Make A Pvp Movie

Get your greatest hits on video.

PvP, short for player vs. player, is a form of combat prevalent in many online games. Unlike PvE (player vs. environment, also known as “playing against the computer”), you’re competing in real-time against other players. Therefore, doing well in PvP combat tends to be a point of pride among gamers. Putting your successes on film in PvP movies is a great way to show the world just how “uber” or “pro” you are. Demonstrate your greatest victories, amazing teamwork or even your most agonizing defeats.



1. Choose a video capturing software program; Fraps, Sony Vegas and Camtasia are among the popular options. Search the developer’s websites for free trial versions, especially if you plan to only make one movie. Note that trial versions may have limited options in comparison to the “full” software.

2. Test your video capture software. Note that many types of video capture software hog computer resources, which can cause your computer to become laggy and affect your PvP performance. Try out your software in smaller-scale battles, then review the footage to see if any tweaks need to be made to the capture settings. Setting the software to record at a higher FPS (frames per second) may improve video quality, for example.

3. Film as much footage as you want for your video. Note that video files are very large; your footage may take up a surprising amount of space on your computer before the video is edited and compressed. Refer to the Content section below for ideas on what and film. Having a script in mind will help keep you from filming extraneous footage that will later need to be edited out.

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4. Edit your footage with video editing software. See if your video capturing program also has editing capabilities. Prepare to spend up to a few hours editing, depending on how much you filmed and what effects you’re planning to add. Sort footage into categories, such as “Keep” or “Delete,” and place those clips in corresponding folders. Cutting your footage into clips is a necessary part of the editing process, unless you plan to do a “one-take wonder” that’s comprised of a single take of footage. Mesh clips together to form your final video; aim for anywhere between 5 to 20 minutes for most PvP videos, as longer videos will lose viewers’ interest.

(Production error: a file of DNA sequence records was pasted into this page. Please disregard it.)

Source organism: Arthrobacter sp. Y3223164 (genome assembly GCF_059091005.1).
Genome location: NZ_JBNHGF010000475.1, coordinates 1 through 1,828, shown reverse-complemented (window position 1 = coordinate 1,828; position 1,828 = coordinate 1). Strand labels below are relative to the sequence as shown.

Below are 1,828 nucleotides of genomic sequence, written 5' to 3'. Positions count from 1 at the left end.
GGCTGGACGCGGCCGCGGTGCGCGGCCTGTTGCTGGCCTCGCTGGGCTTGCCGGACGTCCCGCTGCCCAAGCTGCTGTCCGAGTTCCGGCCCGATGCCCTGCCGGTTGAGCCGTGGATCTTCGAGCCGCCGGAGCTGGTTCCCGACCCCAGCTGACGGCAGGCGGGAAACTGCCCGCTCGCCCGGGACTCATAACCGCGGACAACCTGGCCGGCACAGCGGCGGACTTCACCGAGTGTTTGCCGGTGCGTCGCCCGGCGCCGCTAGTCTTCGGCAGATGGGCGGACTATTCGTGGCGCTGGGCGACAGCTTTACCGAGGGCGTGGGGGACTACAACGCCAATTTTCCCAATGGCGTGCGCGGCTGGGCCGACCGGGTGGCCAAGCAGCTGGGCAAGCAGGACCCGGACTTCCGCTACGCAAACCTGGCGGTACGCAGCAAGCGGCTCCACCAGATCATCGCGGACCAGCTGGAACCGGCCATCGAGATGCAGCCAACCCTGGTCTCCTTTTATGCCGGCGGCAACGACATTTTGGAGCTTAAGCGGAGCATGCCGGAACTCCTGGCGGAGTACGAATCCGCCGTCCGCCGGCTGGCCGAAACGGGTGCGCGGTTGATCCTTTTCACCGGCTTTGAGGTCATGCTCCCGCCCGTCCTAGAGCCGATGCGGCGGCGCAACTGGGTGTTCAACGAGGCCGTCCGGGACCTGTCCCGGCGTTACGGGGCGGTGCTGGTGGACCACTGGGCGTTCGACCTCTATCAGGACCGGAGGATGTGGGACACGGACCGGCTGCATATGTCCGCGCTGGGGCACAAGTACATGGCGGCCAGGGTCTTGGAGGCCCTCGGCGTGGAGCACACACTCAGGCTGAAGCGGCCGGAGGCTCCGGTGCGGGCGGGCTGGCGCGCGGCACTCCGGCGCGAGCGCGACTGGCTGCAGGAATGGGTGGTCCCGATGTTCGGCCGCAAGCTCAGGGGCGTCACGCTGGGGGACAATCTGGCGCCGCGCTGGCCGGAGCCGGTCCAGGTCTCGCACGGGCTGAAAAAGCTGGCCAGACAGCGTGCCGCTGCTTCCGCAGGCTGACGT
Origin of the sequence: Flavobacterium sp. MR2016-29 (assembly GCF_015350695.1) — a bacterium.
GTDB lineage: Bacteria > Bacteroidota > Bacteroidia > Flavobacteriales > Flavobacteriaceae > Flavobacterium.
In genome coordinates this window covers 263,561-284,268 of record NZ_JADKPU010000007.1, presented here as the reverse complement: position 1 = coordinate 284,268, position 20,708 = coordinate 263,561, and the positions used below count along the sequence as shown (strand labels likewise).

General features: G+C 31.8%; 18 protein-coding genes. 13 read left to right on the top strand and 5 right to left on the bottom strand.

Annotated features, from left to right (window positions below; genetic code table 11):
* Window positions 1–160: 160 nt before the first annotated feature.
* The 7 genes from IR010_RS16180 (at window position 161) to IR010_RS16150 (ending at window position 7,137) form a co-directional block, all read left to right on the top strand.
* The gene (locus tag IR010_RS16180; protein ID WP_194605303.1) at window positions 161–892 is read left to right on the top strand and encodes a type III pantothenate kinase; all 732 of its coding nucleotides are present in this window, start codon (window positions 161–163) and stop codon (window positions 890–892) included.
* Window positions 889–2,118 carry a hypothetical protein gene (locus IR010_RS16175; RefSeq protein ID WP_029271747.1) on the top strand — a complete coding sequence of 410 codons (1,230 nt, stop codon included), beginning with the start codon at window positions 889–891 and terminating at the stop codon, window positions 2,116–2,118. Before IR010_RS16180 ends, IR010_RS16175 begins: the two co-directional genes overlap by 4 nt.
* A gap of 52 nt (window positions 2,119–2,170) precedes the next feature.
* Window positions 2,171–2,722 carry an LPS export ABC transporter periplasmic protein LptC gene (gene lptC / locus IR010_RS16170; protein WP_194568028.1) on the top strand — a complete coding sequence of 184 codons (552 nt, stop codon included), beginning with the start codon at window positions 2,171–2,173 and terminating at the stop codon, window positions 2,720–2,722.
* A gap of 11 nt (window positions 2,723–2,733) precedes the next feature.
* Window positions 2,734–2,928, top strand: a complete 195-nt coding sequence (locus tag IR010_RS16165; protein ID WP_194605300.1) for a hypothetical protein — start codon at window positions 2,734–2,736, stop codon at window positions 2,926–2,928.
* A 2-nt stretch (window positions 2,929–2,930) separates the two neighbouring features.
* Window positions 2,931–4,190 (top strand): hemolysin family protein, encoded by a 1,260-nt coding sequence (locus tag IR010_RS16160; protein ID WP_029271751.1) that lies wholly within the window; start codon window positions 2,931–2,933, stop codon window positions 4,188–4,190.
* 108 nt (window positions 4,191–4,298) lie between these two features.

5. Match an audio track to your video clips. Include narration and/or music, special effects or features from the in-game soundtrack. Matching the audio to your video may be challenging; depending on your recording software, the sound may not match the video after compression. Review and change audio as necessary.

6. Compress/render your video. Adjust the color, frame rate and file type as necessary. Using AVI or WMV format is recommended; these formats will be easiest to upload, and easiest for viewers to watch via download. Be prepared for a time-consuming process here as well; your computer will be all but out of commission while rendering or compressing, which can take up to a few hours.

7. Upload your video to YouTube or gaming sites such as FileFront. Search for movie websites devoted to the game you play (such as Warcraft Movies for World of Warcraft), and upload there also. Choose a memorable and descriptive title: “My PvP Movie” is a bad idea; “Tier 9 Warrior Dominates Alterac Valley” is better. Promote the movie on forums and other websites devoted to your game or its PvP community; provide a link or embedded screenshot of the movie, and some information on what the movie’s about.

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8. Plan or script your movie before filming. Consider whether you want to focus on battling out in the open or in closed arenas or battleground areas; these may vary depending on which game you’re filming from. Decide what elements your movie will include; whether it will be filmed in a single take, for example, or as a montage of several battles fought by one character.

9. Introduce yourself and any other players who will “star” in the video. Show your character’s equipment, stats, or other relevant information (such as arena team rating or PvP ranking). Open menus or inspect your partners/teammates to show their equipment or stats. Introduce any other relevant components of your movie by video also; focus your camera on landscape shots, closeups of flags or kill shots.

10. Add relevant text while editing. Include various information such your character’s name, level, equipment rating, skill set and which server you play on. Adding other text elements can enhance the overall movie experience, such as a kill counter or a timer to show how quickly you dispatch your enemies.